Why gloss over the fact that journalists learned they would be laid off via the New York Times? (Somehow, “They poorly communicate the changes to their employees…” doesn’t quite cut it)

    Why no mention of the T-P’s insane insistence that it will be able to maintain quality while slashing the newsroom in half? Do you agree with the paper that New Orleans residents are that dumb?

    Your entire “defense” comes down to a misstatement of the true criticism of the T-P’s moves: Journalism and, by extension, the community, will suffer because of these changes. That is the real problem with these changes.

    I don’t think anyone is criticizing the owners for trying to keep their business viable. Even the most ardent journalism purist would want their media company to stay in business.

    What they are is criticizing the method and the inevitable civic and journalistic fallout from such bone-headed decisions.

    The real question is, can you defend THAT?

  8. Amen to your “sermon” !! A very brillant man once said and I quote, “insanity is doing the same old thing over and over, and expecting to get different results.” I can relate to what you wrote as I am in a related business, (church pages in newspapers). We also realized that we had to change with the times or face being left in the dust. Thank you for your very timely comments.

  9. The only place in this essay where you address the hundreds of layoffs is gently chastising us for not being sympathetic to what the paper’s owners “suffered” by “having to let go employees.” That tells me all I need to know about where your priorities lie.

    For reasons including the awkwardness of the prepositional construction, I think “fire” would be a better word choice than “let go,” and the passive voice of “having to” ducks attributing agency to the action.

  10. Everyone knows the industry needs to change and there are various ideas, some implemented, on how to do it. But I cannot understand why some think you can give the information away on the Internet, yet charge for it in print. Either charge for what you put online or use the web to get people to buy your paper, no matter how many days a week you publish.

  11. Advance Media didn’t go far enough in some respects. Newspapers have been failing partly because their product has been diminishing in quality for decades. The print product needs to be jettisoned completely and the resources devoted to it need to be transferred to the newsroom.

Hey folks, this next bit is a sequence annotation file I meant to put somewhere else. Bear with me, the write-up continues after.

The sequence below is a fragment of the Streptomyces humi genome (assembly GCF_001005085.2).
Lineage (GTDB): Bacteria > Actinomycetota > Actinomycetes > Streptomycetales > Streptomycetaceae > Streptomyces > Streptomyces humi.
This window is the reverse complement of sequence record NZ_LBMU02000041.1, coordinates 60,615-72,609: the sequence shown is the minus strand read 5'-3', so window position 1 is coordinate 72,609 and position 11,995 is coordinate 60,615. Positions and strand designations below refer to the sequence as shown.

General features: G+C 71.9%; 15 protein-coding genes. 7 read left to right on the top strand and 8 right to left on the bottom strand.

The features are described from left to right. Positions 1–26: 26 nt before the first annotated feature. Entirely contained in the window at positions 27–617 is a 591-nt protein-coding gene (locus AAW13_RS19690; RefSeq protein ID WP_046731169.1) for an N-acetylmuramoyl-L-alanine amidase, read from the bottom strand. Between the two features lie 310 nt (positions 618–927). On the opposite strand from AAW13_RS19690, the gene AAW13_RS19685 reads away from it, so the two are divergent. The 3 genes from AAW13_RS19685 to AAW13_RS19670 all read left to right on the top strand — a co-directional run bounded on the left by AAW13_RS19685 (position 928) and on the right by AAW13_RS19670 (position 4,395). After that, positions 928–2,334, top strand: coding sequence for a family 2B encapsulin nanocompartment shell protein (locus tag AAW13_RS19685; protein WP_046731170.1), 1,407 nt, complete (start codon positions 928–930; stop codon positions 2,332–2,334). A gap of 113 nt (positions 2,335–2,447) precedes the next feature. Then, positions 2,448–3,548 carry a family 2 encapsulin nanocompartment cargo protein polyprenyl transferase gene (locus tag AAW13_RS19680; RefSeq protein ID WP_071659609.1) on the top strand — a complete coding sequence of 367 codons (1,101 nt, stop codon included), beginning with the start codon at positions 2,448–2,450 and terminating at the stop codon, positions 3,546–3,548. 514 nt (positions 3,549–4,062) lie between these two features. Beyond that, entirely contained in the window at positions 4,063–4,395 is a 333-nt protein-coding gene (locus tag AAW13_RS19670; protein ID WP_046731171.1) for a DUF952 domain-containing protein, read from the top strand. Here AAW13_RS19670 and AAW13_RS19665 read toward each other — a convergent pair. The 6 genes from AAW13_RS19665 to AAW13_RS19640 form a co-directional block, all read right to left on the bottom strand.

I know that sounds naive to some, but I’ve mentioned a specific plan on how to approach it to Jim Brady.

  12. JC Penney also thought “change” or “die” was the challenge. Their customers wanted it one way, they defied the customer and moved to change. They lost $160 million in sales and the CEO with his is CHANGE mantra was fired.

    Listen to the customer. They pay the bills.

  13. I find this article to be ridiculous. The writer went out of his way to make the statements about the circumstances and actions all sound like generalizations and so that’s what they are. I’m sure everyone says this of the city they love but in this case it’s true – New Orleans is a special case. What creative options did Newhouse try? How do you know that those ready to buy the business want to buy it for a song? New Orleans has a sense of community that is not easily understood. The former good will between the paper and the community – and the destruction of that good will is an amazing thing. It’s unlike what has happened elsewhere in similar cases. The one thing this story has taught us – probably too late – is the cost of media consolidation and absentee ownership. Perhaps after Newhouse/Advance has completely destroyed what’s left of the Times-Picayune, those community leaders and deep pockets will start The New Orleans Daily News or some such. The shabby one-size-fits-all approach that Newhouse/Advance is taking to saving their business is an insult and lacks any creativity. And upon what principle do they refuse to sell? They won’t even entertain an offer. What arrogance.

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  18. Every time I read a story about this, I think: How many of these sanctimonious civic leaders advertised in the Times-Picayune, or even subscribed to it? There’s no free lunch.

  19. It really shows you how valuable local news organizations are when anyone (at all) thinks they have a right to criticize how someone decides to run their business. Yes, customers can voice their feelings about brands and products but in few other industries would they suggest the ownership do anything that might jeopardize their company’s future. And if the owners don’t think this is the best solution for the future of the company, what is their motive? That said, employees may very well have a decent gripe if internal communications weren’t transparent and handled gracefully.